Marketing historians will sometimes tell you that marketing in anything resembling a modern sense began somewhere between the end of the 19th and the start of the 20th century. Since that time, marketing has supposedly become more scientific, more enlightened, more aware.
Looking around today at the approach taken by quite a few companies, I’m not so sure.
Here’s a late 19th century advert for some kind of printing device.
(Image courtesy of Mark Ritson at Antique Adverts, who sell originals of old adverts.)
In many ways this advert has much the same components you would expect to see in a modern trade magazine advert for say a desktop laser printer. A picture of the device, lots of text about features and USPs and an address where you can go for more information (postal then, email or web now).
“Ah, but…” you say “that’s an unfair comparison, because actually lots of adverts today have got cool concepts and irony and subtlety and stuff. Look at this printer advert I saw in a glossy magazine the other day…”
“…no feature text and the printer itself is in the background and out of focus. This advert, from the ‘Let’s do amazing’ slogan, to the endorsement from a famous photographer, is all about the message to the potential customer. ‘Annie Leibovitz uses these printers to “bring her exact vision through to the printed piece”. You’ve got a vision haven’t you? If this printer is good enough for Annie’s vision, it’s good enough for yours too.’”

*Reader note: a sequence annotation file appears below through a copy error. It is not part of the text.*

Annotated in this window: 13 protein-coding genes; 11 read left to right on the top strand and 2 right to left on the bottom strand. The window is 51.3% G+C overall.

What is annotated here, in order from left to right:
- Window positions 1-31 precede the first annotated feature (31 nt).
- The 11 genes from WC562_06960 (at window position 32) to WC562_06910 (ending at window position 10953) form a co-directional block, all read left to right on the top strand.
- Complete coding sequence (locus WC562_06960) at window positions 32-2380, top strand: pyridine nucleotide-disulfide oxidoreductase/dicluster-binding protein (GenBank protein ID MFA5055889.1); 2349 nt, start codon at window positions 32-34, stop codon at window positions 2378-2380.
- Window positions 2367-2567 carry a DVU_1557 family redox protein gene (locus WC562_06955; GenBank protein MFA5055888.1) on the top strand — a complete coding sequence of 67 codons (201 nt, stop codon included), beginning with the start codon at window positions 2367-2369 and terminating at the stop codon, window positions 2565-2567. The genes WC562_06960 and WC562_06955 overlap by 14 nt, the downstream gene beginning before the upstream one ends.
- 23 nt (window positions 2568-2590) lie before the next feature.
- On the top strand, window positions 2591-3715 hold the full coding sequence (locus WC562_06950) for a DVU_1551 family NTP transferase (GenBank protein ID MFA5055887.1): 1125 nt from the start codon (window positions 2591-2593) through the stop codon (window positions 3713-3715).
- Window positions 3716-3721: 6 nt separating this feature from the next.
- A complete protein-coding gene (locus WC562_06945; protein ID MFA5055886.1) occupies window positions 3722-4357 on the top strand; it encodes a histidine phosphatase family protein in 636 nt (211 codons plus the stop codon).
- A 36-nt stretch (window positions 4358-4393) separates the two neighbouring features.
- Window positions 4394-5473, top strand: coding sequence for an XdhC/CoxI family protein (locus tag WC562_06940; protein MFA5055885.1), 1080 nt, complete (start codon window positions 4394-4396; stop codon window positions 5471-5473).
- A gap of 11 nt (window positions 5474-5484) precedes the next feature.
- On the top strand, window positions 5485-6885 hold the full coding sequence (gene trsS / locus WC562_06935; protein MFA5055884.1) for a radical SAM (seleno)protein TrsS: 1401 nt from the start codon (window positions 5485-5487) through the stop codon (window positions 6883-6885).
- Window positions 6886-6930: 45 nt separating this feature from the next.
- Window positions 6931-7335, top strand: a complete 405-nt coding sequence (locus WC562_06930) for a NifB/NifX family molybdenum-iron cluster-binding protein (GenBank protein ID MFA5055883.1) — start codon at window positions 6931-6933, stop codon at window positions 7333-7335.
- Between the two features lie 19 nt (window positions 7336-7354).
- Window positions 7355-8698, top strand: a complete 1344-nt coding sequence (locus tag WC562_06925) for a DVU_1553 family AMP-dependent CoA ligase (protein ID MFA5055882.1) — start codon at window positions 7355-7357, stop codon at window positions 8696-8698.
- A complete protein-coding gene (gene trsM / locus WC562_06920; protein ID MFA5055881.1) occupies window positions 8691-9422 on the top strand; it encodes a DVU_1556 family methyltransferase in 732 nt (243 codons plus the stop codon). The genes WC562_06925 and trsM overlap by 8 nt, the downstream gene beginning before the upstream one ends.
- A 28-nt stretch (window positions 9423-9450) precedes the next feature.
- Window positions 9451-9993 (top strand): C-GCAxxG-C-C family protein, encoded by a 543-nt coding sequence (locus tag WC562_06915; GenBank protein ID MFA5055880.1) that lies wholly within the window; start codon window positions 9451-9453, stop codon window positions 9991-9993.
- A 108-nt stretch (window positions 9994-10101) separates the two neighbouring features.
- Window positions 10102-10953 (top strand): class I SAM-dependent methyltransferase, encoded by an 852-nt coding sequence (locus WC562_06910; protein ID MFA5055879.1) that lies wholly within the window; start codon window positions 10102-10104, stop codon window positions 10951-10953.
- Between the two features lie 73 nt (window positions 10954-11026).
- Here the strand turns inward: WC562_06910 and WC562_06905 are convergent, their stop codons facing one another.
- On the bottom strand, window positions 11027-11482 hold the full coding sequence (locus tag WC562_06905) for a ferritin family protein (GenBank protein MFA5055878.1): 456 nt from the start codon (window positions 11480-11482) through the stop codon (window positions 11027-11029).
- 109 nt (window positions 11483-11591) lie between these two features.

Well yes, that is what that advert is trying to say.
But it’s still 20th century marketing. Let me explain.
First question: How many printers did that advert sell? We don’t know. More to the point, I doubt that anyone at HP knows either. That was the same with the advert for the ‘Godfrey’s Automatic Rotary Gripper Platen Machine’.
Second question: Were the people who saw that advert all potential customers? In the case of the glossy magazine HP advert, almost certainly not.
Third question: Was the cost of the advert based on the number of people who saw it (or were expected to see it) or the number of sales it led to? Definitely the former in both cases.
In the 21st century, marketing doesn’t have to be this way. As we see it, 21st century marketing is about:
- targeting your advertising at people who might buy your product
- deciding what and where to advertise based not on guesswork but on real data of what actually works